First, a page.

Posts By David Sands
Regional food hubs have become all the rage in the past year among local foods advocates. These startups promote local food system development by offering aggregation and distribution services to farmers, food producers and vendors around the country.
The glowing media coverage they often receive for this and their increasing numbers suggest food hubs are an idea whose time has come. But can they survive in the long term?
A Growing Movement
Looking at the numbers, it’s clear the movement’s definitely developed momentum over the past few years.
According to the U.S. Department of Agriculture, their ranks grew 65 percent between 2009 and 2013, jumping from around 140 different establishments to over 230. The agency now identifies approximately 300 operating throughout the United States.
The Golden State’s farm-to-table movement has had friends in high places working on their behalf in recent months.
This past September, California Governor Jerry Brown signed seven pieces of legislation in honor of Sacramento’s Farm-to-Fork week, an annual event that celebrates locally produced foods and promotes getting it into the hands of local consumers.
If you want change, you need passion to make it happen. Sophie Ackoff, who works with the National Young Farmers Coalition helping young farmers help themselves, has bushels of it.
As the coalition’s national field director, she travels the country bringing together folks who are beginning careers in ranching and agriculture to organize for a better environment to do their vital work.
“At NYFC, we believe there should be fewer barriers to starting a farm business in the United States,” Ackoff tells Seedstock. “As a coalition of farmers, we are identifying the barriers we face, fighting for the policy changes we need, and bringing farmers together, in person and online to learn, to share and build a stronger community.”
San Francisco broke new ground this past July by becoming the first California city to allow for tax incentives on land used for urban farming. The city’s Urban Agriculture Incentive Zone Ordinance piggybacks on California State Assembly Bill 551, which permits state municipalities to create the zones. Under the ordinance, property owners must commit to using their land for agricultural purposes for five years or more. The city’s Planning Department determines a parcel’s eligibility, and the Assessor-Recorder is responsible for determining the change in property tax.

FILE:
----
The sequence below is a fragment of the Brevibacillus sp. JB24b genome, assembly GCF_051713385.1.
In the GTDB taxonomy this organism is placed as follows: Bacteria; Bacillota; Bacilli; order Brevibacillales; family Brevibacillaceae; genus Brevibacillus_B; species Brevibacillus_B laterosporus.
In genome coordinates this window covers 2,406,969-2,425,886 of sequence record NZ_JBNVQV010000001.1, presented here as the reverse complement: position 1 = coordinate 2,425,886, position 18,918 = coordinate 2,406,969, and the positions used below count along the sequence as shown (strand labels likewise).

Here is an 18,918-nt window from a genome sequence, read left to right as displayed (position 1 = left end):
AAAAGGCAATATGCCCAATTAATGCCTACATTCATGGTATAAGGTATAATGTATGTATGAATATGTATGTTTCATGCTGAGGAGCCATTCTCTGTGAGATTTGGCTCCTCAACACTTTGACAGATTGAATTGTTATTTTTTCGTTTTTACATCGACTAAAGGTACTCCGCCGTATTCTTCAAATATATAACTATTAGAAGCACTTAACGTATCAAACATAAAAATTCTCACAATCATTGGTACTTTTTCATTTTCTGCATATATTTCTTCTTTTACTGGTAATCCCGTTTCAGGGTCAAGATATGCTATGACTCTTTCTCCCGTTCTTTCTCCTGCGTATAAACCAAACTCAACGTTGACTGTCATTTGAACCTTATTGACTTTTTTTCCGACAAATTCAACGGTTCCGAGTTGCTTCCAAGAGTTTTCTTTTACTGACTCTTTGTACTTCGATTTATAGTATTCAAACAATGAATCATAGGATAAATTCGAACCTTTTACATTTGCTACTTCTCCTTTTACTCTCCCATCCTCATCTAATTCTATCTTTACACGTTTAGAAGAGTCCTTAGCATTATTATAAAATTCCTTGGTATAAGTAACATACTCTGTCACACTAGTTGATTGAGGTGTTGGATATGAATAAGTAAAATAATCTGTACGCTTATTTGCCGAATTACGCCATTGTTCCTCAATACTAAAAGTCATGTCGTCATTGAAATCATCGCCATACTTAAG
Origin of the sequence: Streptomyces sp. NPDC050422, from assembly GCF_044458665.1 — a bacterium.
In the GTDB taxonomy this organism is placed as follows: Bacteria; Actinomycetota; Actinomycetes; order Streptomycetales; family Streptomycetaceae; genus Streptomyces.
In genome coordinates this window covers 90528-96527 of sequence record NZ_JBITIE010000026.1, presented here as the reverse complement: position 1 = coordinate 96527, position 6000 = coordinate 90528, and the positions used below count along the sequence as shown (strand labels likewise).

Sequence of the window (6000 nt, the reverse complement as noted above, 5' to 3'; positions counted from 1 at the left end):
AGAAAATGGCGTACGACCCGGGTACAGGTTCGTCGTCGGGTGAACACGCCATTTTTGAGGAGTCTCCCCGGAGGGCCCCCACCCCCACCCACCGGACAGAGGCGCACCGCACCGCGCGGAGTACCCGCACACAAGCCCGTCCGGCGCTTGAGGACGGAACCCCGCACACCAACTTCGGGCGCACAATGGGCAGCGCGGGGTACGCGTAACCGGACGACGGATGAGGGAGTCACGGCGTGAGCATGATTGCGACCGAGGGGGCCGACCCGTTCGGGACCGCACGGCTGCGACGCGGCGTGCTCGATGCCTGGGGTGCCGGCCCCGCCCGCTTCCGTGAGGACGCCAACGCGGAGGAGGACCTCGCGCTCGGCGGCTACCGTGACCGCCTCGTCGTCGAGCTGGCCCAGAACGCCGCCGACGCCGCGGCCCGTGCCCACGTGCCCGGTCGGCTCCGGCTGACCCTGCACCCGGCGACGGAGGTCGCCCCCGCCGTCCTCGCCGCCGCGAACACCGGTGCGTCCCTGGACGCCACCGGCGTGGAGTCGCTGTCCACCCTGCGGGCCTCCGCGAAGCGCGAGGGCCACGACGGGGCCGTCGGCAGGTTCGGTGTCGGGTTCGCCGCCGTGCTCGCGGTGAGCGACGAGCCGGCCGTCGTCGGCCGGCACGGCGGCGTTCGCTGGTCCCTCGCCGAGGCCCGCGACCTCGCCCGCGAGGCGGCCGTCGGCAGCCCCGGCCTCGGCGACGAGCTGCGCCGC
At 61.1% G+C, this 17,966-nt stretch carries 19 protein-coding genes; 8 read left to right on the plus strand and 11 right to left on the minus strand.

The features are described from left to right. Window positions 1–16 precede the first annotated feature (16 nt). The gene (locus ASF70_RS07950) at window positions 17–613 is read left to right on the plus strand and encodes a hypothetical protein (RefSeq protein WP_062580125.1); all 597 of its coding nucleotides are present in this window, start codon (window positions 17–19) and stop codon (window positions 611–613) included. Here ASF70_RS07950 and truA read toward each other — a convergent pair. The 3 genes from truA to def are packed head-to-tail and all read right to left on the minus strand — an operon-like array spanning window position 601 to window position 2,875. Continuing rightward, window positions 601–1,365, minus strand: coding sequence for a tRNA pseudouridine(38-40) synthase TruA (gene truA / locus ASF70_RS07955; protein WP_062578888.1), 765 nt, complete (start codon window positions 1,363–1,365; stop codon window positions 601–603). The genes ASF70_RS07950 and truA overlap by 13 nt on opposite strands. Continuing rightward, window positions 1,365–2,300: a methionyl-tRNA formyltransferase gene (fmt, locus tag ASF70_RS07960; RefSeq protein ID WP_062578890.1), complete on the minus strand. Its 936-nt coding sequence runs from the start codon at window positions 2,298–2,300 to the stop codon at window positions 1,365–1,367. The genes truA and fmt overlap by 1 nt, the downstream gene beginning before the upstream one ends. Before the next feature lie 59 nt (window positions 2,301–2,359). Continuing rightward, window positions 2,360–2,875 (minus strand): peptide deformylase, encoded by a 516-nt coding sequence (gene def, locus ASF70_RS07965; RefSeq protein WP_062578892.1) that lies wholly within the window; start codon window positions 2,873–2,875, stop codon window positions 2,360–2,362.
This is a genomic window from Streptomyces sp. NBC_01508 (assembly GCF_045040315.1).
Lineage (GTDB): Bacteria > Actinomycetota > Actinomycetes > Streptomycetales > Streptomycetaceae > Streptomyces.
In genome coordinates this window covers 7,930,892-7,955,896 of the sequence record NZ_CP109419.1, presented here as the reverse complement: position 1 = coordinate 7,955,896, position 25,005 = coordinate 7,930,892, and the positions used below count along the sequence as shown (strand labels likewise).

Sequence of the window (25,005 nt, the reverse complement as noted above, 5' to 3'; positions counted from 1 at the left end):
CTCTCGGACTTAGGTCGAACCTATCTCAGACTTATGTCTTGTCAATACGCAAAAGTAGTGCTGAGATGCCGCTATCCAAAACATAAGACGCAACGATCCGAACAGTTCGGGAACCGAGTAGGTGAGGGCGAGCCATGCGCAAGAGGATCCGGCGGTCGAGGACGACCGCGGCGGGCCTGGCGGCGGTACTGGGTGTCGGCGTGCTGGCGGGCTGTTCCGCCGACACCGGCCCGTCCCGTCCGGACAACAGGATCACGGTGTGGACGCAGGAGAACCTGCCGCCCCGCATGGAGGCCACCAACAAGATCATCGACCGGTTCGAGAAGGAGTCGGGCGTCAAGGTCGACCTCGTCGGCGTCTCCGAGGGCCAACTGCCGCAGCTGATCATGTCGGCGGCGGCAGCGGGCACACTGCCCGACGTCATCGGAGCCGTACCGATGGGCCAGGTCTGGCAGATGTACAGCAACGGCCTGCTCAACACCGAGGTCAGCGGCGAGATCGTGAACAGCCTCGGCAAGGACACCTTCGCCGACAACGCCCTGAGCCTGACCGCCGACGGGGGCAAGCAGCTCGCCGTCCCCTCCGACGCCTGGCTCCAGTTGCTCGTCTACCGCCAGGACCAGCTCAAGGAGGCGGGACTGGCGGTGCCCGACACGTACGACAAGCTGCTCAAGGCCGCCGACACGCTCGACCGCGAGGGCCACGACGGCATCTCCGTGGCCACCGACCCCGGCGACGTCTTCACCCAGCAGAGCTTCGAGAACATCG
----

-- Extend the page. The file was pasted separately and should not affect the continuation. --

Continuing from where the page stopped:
While the legislation has been embraced by many in the city’s urban farming community, it’s also ruffled some feathers among those concerned about affordable housing in the city.
The urban farming movement finally appears to be coming of age in the nation’s capital.
No longer just a novel idea, it’s now on the cusp of receiving institutional support from DC’s city leaders–that is if its backers can get votes to line up in their favor.
Earlier this year, District Council Members David Grosso and Mary Cheh introduced a piece of legislation called the DC Urban Agriculture and Food Security Act of 2014 that would not only provide a framework for urban ag, but actively encourage it while fostering the consumption of local foods by underprivileged residents. Their bill seeks to achieve these goals through a three-fold strategy of identifying vacant city-owned properties that could be used for farming, incentivizing private landowners to lease out space to farmers through a tax abatement and offering a tax break for fresh produce donated to food pantries and shelters.